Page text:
How urban segregation and social sustainability relates to the built environment and urban form is the core focus within research conducted at the School of Architecture KTH within the research group Spatial Analysis and Design. The main concern is to arrive at a deeper understanding of the critical role urban form plays for social segregation and how architecture and urban design can contribute to a less segregated city. There is a theoretical foundation that provides knowledge of how social processes are influenced by the built environment. Moreover, there are interdisciplinary approaches that in a novel way bridge different academic disciplines contributing to the issue of how urban form relates to social aspects.
The aim of the research project Divided city is to demonstrate and operationalise this urban research in the city of Gothenburg and through that try to bridge research and practice. The city of Gothenburg has initiated the project based on an identified need to address these issues. The School of Architecture, Swedish National Board of Housing, the City of Gothenburg and Mistra Urban Futures intend to explore methods and approaches in studies of the four neighborhoods that are included in the national Urban Development Initiative.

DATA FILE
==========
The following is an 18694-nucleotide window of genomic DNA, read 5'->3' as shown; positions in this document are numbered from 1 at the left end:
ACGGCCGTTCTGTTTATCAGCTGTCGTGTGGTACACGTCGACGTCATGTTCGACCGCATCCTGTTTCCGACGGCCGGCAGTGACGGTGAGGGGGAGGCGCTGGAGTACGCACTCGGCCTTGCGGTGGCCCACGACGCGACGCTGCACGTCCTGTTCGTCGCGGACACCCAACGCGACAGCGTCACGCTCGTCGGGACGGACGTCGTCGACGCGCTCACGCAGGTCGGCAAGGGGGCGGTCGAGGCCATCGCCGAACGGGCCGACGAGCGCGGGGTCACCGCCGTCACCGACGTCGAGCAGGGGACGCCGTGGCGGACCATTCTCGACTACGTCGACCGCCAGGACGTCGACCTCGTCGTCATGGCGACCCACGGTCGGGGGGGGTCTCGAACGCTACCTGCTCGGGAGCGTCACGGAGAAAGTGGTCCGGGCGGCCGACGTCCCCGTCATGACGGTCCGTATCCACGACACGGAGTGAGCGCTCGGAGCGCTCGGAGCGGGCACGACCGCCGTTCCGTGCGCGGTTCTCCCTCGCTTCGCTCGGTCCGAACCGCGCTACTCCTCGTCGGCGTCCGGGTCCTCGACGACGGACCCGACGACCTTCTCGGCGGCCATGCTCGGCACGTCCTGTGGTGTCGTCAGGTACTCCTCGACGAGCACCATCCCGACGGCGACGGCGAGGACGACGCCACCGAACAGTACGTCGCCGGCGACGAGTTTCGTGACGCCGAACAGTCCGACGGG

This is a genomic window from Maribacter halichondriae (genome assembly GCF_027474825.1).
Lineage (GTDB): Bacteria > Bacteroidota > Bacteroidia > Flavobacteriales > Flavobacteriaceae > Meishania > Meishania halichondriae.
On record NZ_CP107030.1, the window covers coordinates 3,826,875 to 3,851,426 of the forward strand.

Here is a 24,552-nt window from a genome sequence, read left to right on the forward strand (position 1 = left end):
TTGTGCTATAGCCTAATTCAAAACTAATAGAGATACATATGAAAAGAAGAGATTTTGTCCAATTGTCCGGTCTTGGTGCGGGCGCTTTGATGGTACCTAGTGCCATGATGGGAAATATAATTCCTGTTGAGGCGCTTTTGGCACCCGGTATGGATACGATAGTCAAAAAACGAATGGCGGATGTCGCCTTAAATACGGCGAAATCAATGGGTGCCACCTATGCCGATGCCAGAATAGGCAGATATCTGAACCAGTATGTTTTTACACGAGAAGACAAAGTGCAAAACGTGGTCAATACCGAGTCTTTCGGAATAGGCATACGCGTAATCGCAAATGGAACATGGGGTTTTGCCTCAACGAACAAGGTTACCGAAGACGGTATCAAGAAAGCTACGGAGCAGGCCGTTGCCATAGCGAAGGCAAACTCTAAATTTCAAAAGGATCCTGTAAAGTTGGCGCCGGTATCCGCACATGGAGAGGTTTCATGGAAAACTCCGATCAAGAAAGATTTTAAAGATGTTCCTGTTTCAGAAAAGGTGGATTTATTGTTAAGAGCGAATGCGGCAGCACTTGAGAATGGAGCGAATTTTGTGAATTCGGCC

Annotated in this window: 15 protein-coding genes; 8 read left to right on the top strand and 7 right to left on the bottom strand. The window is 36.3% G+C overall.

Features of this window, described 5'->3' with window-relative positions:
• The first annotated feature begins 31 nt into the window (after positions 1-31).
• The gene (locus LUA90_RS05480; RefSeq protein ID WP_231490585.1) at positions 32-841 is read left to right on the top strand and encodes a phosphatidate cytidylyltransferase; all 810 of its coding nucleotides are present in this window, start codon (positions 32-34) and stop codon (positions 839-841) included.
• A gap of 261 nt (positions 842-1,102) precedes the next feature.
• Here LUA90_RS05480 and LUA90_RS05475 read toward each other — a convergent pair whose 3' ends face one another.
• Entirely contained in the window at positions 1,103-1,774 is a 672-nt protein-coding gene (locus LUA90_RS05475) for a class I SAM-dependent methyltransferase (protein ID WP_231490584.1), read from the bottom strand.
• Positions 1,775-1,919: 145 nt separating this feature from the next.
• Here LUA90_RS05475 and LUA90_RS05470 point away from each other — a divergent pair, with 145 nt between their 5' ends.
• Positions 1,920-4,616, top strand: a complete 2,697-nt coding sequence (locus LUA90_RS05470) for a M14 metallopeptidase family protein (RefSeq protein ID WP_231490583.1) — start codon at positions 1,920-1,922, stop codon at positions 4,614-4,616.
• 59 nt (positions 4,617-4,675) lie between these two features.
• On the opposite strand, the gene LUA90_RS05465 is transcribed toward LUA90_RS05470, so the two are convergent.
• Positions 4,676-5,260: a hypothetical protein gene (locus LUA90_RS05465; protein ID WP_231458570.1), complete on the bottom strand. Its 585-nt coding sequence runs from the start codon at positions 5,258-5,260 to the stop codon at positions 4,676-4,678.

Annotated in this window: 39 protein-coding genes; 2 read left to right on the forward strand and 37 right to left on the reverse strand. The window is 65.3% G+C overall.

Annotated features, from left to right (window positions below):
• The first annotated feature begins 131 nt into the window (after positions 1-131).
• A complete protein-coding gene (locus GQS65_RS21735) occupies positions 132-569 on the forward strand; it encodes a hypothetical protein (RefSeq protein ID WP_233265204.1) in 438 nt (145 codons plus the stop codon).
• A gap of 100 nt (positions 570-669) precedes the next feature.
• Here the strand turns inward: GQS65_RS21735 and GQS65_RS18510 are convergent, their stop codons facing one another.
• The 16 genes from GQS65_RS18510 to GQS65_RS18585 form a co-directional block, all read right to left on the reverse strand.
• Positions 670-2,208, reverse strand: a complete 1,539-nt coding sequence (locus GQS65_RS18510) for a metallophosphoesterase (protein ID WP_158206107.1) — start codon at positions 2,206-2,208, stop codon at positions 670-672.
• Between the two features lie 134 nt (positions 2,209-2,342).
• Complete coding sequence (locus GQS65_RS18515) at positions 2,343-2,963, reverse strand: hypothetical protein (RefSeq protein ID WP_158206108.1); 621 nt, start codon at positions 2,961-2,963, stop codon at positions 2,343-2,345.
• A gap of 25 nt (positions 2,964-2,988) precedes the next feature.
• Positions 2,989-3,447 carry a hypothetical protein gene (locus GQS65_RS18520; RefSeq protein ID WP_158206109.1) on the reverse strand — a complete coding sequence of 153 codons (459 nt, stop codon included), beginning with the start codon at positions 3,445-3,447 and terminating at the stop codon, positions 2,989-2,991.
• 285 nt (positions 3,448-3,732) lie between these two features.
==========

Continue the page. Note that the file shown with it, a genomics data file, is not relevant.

The work is organized around three themes. The first focuses upon spatial analysis foregrounding social aspects and aims to establish which analyses that are relevant within practice as well as applicable taking into account what data is available. More specifically this establishes potentials and constraints of urban environment as a result of the configurative properties. The second theme aims to identify which analyses that can contribute with support as neighborhoods develops and primarily identify those analyses that can reveal what interventions will have a positive influence from a social perspective. The third theme analyzes how the social dimension within urban design is addressed and described in certain key documents and policies. Moreover, it aims to identify those who possible will benefit from the knowledge that this research project can bring.
Read more about the project
Photo: Ann Legeby